Molecular and Cellular Assessment of Pulsatility:
G.M. de la Escalera and R.I. Weiner, Analysis of Pulsatility in Immortalized GnRH Cell Lines.
S. Wray, Use of Organotypic Cultures for the Study of Neuroendocrine Cells.
Electrophysiological and Ionic Events in Pulsatility:
M.J. Kelly and O.K. RØnnekleiv, Electrophysiological Analysis of Neuroendocrine Neuronal Activity in Hypothalamic Slices.
S.S. Stojilkovic, L.Z. Krsmanovic, D.J. Spergel, M. Tomic,and K.J. Catt, Calcium Signaling and Episodic Secretory Responses of GnRH Neurons.
A. Tse and B. Hille, Patch-Clamp Studies on Identified Pituitary Gonadotropes in Vitro.
K.T. O'Byrne and E. Knobil, Electrophysiological Analysis of GnRH Pulse Generator Activity in the Rhesus Monkey.
M. Nishihara, Y. Mori, M.-J. Yoo, and M. Takahashi, In Vivo Electrophysiological Monitoring of the GnRH Pulse Generator in Rats and Goats.
Central and Peripheral Sampling of Pulses in Vivo:
J.E. Levine, A.M. Wolfe, T. Porkka-Heiskannen, J.M. Meredith, J.R. Norgle, and F.W. Turek, In Vivo Sampling and Administration of Hormone Pulses in Rodents.
A. Caraty, A. Locatelli, S.M. Moenter, and F.J. Karsch, Sampling of Hypophyseal Portal Blood of Conscious Sheep for Direct Monitoring of Hypothalamic Neurosecretory Substances.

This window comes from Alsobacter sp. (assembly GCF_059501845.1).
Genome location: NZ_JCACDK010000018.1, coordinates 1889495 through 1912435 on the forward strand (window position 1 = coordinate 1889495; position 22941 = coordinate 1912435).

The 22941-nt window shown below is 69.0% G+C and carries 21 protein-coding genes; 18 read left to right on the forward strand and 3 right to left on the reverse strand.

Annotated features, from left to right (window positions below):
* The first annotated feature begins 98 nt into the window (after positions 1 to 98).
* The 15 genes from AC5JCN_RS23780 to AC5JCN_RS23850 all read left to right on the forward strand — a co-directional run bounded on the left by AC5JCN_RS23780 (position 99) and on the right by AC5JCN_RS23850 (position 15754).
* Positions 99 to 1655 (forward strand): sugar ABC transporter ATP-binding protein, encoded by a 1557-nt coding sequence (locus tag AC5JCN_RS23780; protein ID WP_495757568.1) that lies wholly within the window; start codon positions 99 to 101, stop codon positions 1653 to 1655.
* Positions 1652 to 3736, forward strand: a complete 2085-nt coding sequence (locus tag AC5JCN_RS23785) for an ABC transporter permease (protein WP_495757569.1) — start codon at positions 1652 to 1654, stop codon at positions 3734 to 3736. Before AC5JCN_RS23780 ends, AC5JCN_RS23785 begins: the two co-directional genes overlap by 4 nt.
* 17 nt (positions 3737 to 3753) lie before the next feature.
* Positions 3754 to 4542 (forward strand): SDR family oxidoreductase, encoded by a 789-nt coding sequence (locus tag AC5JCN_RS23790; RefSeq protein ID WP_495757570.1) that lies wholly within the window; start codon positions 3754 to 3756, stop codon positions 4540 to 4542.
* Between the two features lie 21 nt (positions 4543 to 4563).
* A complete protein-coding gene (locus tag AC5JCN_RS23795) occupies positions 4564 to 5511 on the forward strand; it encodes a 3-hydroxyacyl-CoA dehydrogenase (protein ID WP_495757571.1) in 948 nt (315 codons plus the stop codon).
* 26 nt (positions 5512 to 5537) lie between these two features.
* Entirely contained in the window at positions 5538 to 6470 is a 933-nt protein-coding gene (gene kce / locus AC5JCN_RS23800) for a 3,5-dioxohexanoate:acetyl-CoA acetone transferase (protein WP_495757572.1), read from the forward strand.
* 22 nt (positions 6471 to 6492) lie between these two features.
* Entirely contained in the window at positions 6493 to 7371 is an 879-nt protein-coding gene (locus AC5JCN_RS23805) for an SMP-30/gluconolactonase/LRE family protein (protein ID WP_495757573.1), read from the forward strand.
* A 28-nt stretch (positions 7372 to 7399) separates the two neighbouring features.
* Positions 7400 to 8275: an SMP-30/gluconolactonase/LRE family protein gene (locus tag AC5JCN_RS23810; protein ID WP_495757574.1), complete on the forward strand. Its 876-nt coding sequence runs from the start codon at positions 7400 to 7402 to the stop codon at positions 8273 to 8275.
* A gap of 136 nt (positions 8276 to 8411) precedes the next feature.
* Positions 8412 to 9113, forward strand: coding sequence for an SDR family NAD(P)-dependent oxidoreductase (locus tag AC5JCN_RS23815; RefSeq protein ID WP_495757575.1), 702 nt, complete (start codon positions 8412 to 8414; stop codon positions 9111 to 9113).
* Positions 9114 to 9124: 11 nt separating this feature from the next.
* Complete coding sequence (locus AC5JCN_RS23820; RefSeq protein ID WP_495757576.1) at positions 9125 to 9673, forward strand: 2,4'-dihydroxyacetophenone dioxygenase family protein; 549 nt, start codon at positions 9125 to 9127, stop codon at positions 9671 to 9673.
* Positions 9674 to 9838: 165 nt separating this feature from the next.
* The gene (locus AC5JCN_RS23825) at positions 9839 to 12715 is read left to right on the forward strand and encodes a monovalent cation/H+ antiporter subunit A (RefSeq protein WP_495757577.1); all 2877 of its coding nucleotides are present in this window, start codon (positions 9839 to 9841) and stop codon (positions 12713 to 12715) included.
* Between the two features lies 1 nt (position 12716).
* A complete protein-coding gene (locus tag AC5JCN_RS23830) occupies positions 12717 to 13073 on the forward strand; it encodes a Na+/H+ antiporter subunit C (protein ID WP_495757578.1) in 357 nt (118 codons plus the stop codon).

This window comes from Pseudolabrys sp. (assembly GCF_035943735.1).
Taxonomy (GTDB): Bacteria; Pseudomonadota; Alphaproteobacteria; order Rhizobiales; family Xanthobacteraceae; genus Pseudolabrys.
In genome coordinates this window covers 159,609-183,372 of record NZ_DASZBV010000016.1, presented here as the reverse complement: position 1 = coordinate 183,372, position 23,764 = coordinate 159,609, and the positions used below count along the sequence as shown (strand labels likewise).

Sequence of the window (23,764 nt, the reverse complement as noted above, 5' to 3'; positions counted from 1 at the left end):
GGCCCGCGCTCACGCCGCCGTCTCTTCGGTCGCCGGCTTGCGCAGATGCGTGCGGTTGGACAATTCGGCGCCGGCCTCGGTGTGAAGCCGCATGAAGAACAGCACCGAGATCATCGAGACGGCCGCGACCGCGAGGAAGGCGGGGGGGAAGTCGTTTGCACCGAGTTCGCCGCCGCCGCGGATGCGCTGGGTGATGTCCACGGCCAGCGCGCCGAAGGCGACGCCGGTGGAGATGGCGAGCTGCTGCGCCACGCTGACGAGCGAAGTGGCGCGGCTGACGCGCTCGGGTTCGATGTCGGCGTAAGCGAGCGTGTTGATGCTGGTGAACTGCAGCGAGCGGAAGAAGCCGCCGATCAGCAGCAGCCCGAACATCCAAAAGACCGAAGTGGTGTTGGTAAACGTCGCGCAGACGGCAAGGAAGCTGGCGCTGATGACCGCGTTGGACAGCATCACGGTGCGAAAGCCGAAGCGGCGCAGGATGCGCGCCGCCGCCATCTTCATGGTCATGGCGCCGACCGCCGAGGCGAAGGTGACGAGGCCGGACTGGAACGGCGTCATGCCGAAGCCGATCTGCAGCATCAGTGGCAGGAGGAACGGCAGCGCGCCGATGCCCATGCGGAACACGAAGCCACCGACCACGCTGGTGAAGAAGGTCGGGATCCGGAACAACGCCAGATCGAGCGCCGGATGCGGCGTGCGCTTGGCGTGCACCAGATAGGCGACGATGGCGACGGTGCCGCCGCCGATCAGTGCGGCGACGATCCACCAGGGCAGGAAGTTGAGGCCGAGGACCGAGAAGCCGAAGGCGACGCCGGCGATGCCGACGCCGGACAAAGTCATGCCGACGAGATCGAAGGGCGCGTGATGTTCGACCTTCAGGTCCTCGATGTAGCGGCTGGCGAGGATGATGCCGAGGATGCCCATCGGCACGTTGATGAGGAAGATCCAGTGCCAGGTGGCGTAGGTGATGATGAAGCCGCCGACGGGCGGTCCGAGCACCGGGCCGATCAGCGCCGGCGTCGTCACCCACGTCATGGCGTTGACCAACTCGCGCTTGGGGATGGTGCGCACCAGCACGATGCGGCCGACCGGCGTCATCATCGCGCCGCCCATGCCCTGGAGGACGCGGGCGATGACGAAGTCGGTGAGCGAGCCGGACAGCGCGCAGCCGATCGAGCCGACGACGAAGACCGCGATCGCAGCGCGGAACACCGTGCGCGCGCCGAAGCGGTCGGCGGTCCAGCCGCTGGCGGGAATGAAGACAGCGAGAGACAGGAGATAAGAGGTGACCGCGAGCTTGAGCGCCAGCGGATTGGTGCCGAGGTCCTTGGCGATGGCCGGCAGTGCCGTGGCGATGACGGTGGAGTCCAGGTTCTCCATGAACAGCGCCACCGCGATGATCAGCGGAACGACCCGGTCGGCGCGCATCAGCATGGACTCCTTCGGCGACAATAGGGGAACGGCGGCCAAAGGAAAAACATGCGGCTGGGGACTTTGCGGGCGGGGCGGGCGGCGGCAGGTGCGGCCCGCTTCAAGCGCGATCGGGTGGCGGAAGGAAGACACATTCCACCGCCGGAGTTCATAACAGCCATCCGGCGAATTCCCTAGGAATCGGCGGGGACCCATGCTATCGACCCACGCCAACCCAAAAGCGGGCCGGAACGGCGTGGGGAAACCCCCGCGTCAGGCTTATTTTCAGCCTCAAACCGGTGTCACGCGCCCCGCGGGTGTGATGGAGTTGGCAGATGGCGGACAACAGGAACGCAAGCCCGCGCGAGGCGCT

E. Terasawa, in Vivo Measurement of Pulsatile Release of Neuropeptides and Neurotransmitters in Rhesus Monkeys Using Push-Pull Perfusion.
C.J. Goodner, In VitroSystems for Modeling Target Tissue Responses to Secretory Pulses of the Islet Hormones: Glucagon and Insulin.
S.M. Yellon and E.M. Apostolakis, Pulsatile Endocrine Secretion in the Ovine Fetus.
Pulsatility is now recognized as a nearly ubiquitous functional feature of neuroendocrine systems. This volume presents a comprehensive guide to the established and emerging technologies being used to study the perplexing phenomenon of pulsatility. Molecular, cellular, physiological, and mathematical approaches are described in detail.
@introbul:Comprehensive protocols included for the study of @bul:* In vitro methods for studying neuroendocrine pulsatility
- In vivo sampling and recording procedures for monitoring pulsatility in several species
- Improved quantitative and analytical methods for the study of hormone pulsatility
Neurophysiologists, neurochemists, neuropharmacologists, cell biologists, molecular biologists, endocrinologists, biochemists, biophysicists, neuroendocrinologists, and toxicologists.
- No. of pages:
- © Academic Press 1994
- 19th May 1994
- Academic Press
- eBook ISBN:
@qu:"This books has been published at just the right time in these days of the development of non-peptide receptor antagonists. The first section... should be very useful for the beginner in this field or for graduate students. The second and main section... will also be of interest to researchers in drug companies... The last section reviews the development and uses of antisera against neuropeptides, including helpful descriptions of how to prepare antisera. The style is.. clear and easy to read... This book can be recommended for pharmacologists and researchers in the neuropeptide receptor field, as well as researchers in drug companies interested in peptide chemistry. Moreover, this book can be helpful in describing techniques for preparing and characterizing these peptides." @source:--YUKIO TAKANO, Faculty of Pharmaceutical Sciences, Fukuoka University, Japan